Our Lady of Victory Camp brings faith of youth to life

Archbishop Richard Smith drops in to visit some campers during a soggy day at Our Lady of Victory Camp.

ARCHDIOCESAN COMMUNICATIONS PHOTO | CHRISTOPHER JUGO

Archbishop Richard Smith drops in to visit some campers during a soggy day at Our Lady of Victory Camp.

August 29, 2016

Our Lady of Victory Camp offers campers and counsellors alike a week-long infusion of faith.

The program at the camp on the west side of Gull Lake is based on youth catechism with daily Mass, Reconciliation, Eucharistic Adoration and the rosary.

That's a full load of Catholicism, especially compared with secular summer camps that emphasize horseback riding, sports and swimming.

But the children and youth who attend OLVC say their favourite activities are adoration and other times spent in the chapel.

"I can express myself, and that brings me closer to God," said Christina Marcinek. At 16, she is now a counsellor, having spent several years as a camper.

Adoration is a precious time for her as it "gives me time for self-reflection," Marcinek said.

The camp was an anchor for her when she was 15 and in need of "a spiritual boost."

Her time as an OLVC counsellor satisfies Marcinek 's other hungers - "I love kids, and I love volunteering."

A farmer gave the 80-acre camp that today contains 13 buildings to the Church in 1946. The cost to attend the week-long camp is $295.

The Aug. 7 to 12 week hosted 90 campers aged 12 and 13, and the theme was Spy Week. Fabio the Fantastic (one of the counsellors) played pranks and tried to sabotage the program. The goal for the campers was to discover who that rascally Fabio was.

One of his tricks happened one afternoon when the campers gathered for their lasagna meal only to discover that Fabio had stolen all their forks so they had to eat their slippery dinner with a spoon.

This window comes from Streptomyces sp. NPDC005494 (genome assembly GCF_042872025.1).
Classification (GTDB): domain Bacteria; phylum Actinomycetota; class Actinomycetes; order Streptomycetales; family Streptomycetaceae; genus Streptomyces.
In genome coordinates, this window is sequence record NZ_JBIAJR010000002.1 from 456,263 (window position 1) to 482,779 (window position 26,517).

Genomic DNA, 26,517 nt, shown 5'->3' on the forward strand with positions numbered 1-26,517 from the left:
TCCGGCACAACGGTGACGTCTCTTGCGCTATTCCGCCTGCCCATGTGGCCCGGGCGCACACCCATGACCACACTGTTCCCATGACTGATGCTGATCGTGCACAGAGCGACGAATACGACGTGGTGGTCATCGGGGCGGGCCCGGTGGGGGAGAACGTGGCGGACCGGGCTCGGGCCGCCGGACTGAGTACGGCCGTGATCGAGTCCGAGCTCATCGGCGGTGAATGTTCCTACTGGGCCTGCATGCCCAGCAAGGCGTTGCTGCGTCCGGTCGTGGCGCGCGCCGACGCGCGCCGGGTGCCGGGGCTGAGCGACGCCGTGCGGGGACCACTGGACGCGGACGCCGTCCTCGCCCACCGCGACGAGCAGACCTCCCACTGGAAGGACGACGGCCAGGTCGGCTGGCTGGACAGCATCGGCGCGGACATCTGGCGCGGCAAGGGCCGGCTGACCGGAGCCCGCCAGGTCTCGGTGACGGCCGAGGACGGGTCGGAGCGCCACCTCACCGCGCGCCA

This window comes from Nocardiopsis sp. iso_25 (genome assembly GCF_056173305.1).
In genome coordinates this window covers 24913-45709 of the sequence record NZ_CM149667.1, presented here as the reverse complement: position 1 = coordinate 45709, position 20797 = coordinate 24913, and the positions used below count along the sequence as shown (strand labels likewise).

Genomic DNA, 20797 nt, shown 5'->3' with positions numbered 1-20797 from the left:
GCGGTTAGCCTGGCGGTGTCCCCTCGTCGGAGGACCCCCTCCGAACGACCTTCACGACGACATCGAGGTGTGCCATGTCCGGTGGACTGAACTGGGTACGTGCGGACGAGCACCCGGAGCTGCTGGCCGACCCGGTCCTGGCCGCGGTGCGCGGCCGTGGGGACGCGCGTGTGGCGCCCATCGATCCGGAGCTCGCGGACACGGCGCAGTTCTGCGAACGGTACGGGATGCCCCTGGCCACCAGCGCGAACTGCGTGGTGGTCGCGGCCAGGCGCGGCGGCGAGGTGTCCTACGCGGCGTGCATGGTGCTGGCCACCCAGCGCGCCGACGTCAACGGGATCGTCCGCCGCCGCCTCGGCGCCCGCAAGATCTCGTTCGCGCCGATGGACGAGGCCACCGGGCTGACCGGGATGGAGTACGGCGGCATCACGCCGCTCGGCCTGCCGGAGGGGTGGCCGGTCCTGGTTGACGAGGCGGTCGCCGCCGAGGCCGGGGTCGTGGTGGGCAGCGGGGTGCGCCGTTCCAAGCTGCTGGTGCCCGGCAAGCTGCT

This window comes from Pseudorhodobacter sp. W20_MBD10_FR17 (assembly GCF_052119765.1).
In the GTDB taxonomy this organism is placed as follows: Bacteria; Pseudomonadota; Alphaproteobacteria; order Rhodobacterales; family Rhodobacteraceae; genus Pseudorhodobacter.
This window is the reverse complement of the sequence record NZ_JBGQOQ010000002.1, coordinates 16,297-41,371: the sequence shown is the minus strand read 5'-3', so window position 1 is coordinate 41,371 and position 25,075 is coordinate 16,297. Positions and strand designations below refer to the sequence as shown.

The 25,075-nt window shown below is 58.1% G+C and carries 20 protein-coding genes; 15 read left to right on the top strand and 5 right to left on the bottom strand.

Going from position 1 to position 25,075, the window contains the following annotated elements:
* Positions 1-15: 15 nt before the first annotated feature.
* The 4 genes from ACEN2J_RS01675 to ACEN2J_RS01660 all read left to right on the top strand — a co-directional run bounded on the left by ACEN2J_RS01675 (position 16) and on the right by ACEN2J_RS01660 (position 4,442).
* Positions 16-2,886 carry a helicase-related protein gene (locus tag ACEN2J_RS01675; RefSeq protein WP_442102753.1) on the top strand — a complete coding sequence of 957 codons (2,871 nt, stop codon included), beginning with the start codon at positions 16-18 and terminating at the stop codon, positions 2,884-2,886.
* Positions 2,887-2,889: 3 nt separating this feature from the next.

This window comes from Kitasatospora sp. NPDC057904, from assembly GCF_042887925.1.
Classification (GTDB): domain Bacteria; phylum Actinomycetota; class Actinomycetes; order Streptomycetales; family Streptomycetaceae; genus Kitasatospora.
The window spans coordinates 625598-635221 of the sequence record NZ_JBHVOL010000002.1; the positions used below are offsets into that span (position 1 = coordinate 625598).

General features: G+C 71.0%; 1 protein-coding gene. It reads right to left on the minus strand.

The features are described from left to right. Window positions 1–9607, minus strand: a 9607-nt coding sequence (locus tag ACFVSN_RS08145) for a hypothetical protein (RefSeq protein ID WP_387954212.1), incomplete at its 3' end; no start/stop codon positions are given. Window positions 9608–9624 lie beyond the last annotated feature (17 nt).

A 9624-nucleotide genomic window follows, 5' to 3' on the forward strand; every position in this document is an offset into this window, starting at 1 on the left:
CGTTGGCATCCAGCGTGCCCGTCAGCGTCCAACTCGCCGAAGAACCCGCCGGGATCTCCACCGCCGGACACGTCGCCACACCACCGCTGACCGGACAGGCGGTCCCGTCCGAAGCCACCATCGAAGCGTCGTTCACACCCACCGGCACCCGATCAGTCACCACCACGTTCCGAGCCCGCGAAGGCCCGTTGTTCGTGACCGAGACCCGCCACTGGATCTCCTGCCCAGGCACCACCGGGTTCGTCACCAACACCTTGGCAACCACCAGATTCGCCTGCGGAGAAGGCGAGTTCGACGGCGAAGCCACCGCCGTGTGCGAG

Lisa MacQuarrie, co-ordinator of youth evangelization for the Edmonton Archdiocese, said by using their skills and talents, campers learn how to work as a team and discover how they can use their God-given gifts to live out their faith.

Another game, a scavenger hunt, enables the campers to learn how to work co-operatively.

Helping with chores, such as peeling potatoes, is expected of every camper at OLVC.

WCR PHOTO | LASHA MORNINGSTAR

Helping with chores, such as peeling potatoes, is expected of every camper at OLVC.

One of the main thrusts of the program is to get the kids outside to see nature, said MacQuarrie.

So archery, Frisbee, swimming and waterfront fun are woven into the daily schedule. Thunder, lightning and weather warnings shut down planned outdoor activities when the WCR and staff from the archdiocesan Pastoral and Administration Offices visited OLVC.

BUILDING CHARACTER

Character building also happens on talent night. Campers are given a chance to step out in front of the crowd and perform.

Sometimes it is the shy child who knocks the socks off their fellow campers, and campers are left saying "Who knew?" said MacQuarrie.

Others might not be so great, but the campers "are kind," said MacQuarrie, and still applaud and cheer.

In this supportive atmosphere, the kids are free to be open and compassionate.

While there are fun and games and time for God, campers are expected to help with chores such as washing dishes and peeling potatoes for the evening meal.

The faith-based program for the 12-year-olds focused on social justice and living simply. For the 13-year-olds, the topic was chastity and respecting yourself and others.

Team leader Gregoire Moquin helps campers prepare to pray their daily rosary.

ARCHDIOCESAN COMMUNICATIONS PHOTO | CHRISTOPHER JUGO

Team leader Gregoire Moquin helps campers prepare to pray their daily rosary.

This was the first time at camp for Rowan Stratichuk, 12, and he was fulsome in his praise.

"This is awesome, really, really fine. I'm definitely coming next year. People here are nice, respectful and everyone can be different in their own way," Rowan said.

JESUS IS 'RIGHT THERE'

This is the third year at OLVC for 12-year-old Claire Offenberger.

"I love the atmosphere. I feel I am amongst friends and it encourages me in my faith," she said.

During adoration, Claire feels closer to God - "that he is right there with us."

She is "happy and blessed" to be among others who feel the same way.

Noah Brodeur, 16, has been coming to camp for 16 years. He can make that claim because his parents were OLVC volunteers when he was a pre-schooler.

Now a counsellor, Brodeur said, "I love it here. People are so in love with God." He too loves participating in adoration. "It gives you one-to-one time with God."